Boston has filled their offensive holes in the first two days of the winter meetings, bringing in outfielder Shane Victorino and first baseman/catcher Mike Napoli. However, they have yet to address the need for another starter in the rotation. There are reasons for that, though, as the market for pitchers hasn't been established just yet: Zack Greinke is yet to sign, no one has caved in to Anibal Sanchez's demands, and just one of the question marks with upside, Dan Haren, has signed, and for $13 million. And that transaction didn't occur without some serious grimacing from other interested clubs.
The Red Sox would like to trade Jacoby Ellsbury for pitching -- in a deal that would likely involve other players as well, given Ellsbury's situation -- but banking on that is tough. While they work on that, though, it's likely they'll monitor the starting pitching market and wait for something to shake loose that they can use. According to Alex Speier, the Red Sox have about another $40 million they could spend between now and the end of the season before they hit luxury tax threshold territory. They shouldn't -- and don't have to -- use it all at once, but it's good to know there's plenty of room for just about any pitcher out there, at least in terms of dollars. Years, well, that's another story.
Anibal Sanchez: Sanchez is looking for six years and $90 million, and reportedly has multiple five-year offers out there to think over already. One would think the Red Sox are not one of those, but they might have identified pitching as a big enough need that they dipped their toes in that particular water. It's more likely, though, that the Red Sox will do with Sanchez what they've done with Napoli: pay out a higher average annual value in order to shave a year off of the contract. That might mean paying four years at $16 or $16.5 million per season, which is seemingly a lot for a pitcher who is pretty good and not great, but at the same time, they have the space and the need, and removing a year of risk from the equation is worth an extra $1.5 million per season.
It's all up to what Sanchez wants, though: Boston might not even get an opportunity to offer something, if one of the five-year deals is lucrative enough for the right-hander's liking.
Brandon McCarthy: The Red Sox have reportedly been in contact with McCarthy, who is looking for a one-year deal in order to rebuild his value after taking a line drive to the head. The stress fracture in his throwing shoulder has limited in the past, but this can work in Boston's favor: they have pitching depth on hand in both the bullpen and, for once, in Triple-A, and can shoulder the load if McCarthy is only good for 150-170 innings, rather than 200. Many other teams are looking at McCarthy, though, so like with Sanchez, it's no guarantee that he's a future Red Sox.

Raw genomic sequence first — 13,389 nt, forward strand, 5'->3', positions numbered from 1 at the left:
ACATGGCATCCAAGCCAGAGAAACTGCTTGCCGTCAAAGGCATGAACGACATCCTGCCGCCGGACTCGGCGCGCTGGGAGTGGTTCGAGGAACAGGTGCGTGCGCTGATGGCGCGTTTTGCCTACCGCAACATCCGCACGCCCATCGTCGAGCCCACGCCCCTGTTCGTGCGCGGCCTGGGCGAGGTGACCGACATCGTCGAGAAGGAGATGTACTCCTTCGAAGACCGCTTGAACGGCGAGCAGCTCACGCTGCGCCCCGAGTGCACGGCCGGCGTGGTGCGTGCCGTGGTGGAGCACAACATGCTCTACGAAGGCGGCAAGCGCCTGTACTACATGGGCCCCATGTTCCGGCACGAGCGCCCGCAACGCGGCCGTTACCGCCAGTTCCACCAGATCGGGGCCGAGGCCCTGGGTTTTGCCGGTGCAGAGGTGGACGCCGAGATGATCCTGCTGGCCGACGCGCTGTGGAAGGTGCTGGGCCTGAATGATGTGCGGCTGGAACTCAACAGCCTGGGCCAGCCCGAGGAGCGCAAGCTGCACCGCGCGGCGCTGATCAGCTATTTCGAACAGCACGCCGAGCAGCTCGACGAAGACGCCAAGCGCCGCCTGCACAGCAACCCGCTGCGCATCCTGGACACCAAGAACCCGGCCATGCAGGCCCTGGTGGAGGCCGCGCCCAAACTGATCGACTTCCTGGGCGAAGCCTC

Kyle Lohse: Boston is also looking at Lohse, likely to be more of a back-end piece who can give them 200 innings. Lohse wants to be paid for more, though, and if the Angels miss out on the other pitchers they are interested in, they almost surely will overpay Lohse to bring him in and shore up a rotation that is all of a sudden looking rather thin behind Jered Weaver and C.J. Wilson. If it comes to that, Boston should let him walk, as there are too many question marks in his game to commit significant money to him.
Ryan Dempster: The right-hander had a rough start of things in Texas, throwing two stinkers in his first three starts in the AL, but afterward, was as Dempster-esque as can be. He produced a 4.01 ERA in 51 innings over his last nine starts, along with the kind of K/BB he's known for. At the moment, Dempster is seeking $13 million a year, but that's a little expensive given his age. If no one else offers him that, and Boston can get him at something closer to three years and $30 million, then it'll be worthwhile even if he tails off a bit by the end of the deal.
The Angels are out on Dempster, the Red Sox are still in, and Jon Heyman thinks the Brewers are the favorites, given their proximity to Dempster's home. The fact they are in the National League likely also helps, but the Brewers aren't exactly known for their money, either. If they don't offer anything substantial, this is a guy the Red Sox could get, but it all depends on if someone answers his demand for $13 million annually or not.
Shaun Marcum: Like McCarthy, there are concerns whether or no Marcum can last over a full season. He's worn down as the year has gone on in the past, and has dealt with multiple injuries, including another elbow scare last year. If the price is right given these circumstances, he's someone worth acquiring, but if anything even resembling a bidding war opens up for him, the Red Sox would be right to pull out, just as they didn't try to top Washignton's offer for Haren. Just because there is pitching depth doesn't mean Boston needs to go out of their way to test it.
Edwin Jackson: Once again, no one is discussing Edwin Jackson yet. He is perpetually doomed to roam the Earth, awaiting the day when there are no other options available. If Boston misses out on the above, he should still be around, as that is the way of Edwin Jackson. This time around, they can actually afford him if it comes down to that.